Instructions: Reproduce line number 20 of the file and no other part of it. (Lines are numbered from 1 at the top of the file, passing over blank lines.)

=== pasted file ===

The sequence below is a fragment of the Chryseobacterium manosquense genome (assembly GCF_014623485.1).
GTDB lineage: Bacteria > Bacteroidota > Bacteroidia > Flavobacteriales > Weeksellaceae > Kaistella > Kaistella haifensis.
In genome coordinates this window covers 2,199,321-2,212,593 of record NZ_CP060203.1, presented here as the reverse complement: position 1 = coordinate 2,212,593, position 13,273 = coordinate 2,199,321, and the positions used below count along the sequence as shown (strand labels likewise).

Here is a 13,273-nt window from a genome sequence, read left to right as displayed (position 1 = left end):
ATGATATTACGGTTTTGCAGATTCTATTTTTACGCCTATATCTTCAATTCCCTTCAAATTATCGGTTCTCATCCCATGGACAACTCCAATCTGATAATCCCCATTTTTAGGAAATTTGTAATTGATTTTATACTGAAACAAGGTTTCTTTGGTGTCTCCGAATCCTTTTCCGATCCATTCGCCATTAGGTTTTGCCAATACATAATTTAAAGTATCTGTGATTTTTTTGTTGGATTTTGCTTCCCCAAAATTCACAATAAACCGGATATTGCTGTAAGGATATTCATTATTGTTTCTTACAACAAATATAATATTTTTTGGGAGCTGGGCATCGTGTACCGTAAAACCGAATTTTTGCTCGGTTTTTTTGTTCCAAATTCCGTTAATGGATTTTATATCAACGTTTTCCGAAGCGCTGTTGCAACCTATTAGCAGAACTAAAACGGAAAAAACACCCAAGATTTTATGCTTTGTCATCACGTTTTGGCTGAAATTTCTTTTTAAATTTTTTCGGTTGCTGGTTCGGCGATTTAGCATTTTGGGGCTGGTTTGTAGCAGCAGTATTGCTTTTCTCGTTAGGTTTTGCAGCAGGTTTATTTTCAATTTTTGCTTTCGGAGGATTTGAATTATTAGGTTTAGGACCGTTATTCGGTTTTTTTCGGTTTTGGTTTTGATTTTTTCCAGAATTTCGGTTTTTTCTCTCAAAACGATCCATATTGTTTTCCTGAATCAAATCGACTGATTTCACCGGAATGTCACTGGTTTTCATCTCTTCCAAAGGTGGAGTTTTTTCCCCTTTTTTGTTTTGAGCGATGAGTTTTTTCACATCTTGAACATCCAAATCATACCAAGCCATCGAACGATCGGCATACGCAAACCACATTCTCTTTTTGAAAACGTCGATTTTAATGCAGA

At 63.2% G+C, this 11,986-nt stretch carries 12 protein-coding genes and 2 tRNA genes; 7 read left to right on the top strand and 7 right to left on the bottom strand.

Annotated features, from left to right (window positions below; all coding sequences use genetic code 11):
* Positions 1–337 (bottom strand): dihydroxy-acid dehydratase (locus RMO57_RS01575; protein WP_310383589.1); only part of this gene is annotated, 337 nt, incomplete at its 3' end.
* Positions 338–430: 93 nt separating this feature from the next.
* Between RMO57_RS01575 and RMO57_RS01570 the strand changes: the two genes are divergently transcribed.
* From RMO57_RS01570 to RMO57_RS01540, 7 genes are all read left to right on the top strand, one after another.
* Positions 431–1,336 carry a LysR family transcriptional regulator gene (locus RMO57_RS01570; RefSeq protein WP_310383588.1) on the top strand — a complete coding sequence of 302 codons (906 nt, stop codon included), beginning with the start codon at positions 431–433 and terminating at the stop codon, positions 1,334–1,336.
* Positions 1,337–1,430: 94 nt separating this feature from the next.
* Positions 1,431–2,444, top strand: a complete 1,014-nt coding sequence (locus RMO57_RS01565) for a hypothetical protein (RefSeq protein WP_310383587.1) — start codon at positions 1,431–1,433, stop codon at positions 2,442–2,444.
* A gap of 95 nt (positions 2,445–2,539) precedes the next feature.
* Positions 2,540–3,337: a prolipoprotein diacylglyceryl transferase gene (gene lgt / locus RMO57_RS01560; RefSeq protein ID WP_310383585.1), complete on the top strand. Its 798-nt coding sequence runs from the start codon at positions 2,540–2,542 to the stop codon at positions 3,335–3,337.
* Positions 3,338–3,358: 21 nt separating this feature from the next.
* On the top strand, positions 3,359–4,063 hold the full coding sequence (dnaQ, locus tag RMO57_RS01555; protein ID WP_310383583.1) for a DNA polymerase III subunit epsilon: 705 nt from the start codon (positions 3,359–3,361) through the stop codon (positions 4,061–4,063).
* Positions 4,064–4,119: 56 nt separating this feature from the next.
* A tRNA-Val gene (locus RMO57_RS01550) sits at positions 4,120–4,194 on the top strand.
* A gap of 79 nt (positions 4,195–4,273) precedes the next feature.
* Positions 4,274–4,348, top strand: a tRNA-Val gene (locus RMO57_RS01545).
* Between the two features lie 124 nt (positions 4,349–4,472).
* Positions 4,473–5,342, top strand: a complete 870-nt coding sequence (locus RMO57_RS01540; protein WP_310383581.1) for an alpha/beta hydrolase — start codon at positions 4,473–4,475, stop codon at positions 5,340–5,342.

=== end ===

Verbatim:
* A tRNA-Val gene (locus RMO57_RS01550) sits at positions 4,120–4,194 on the top strand.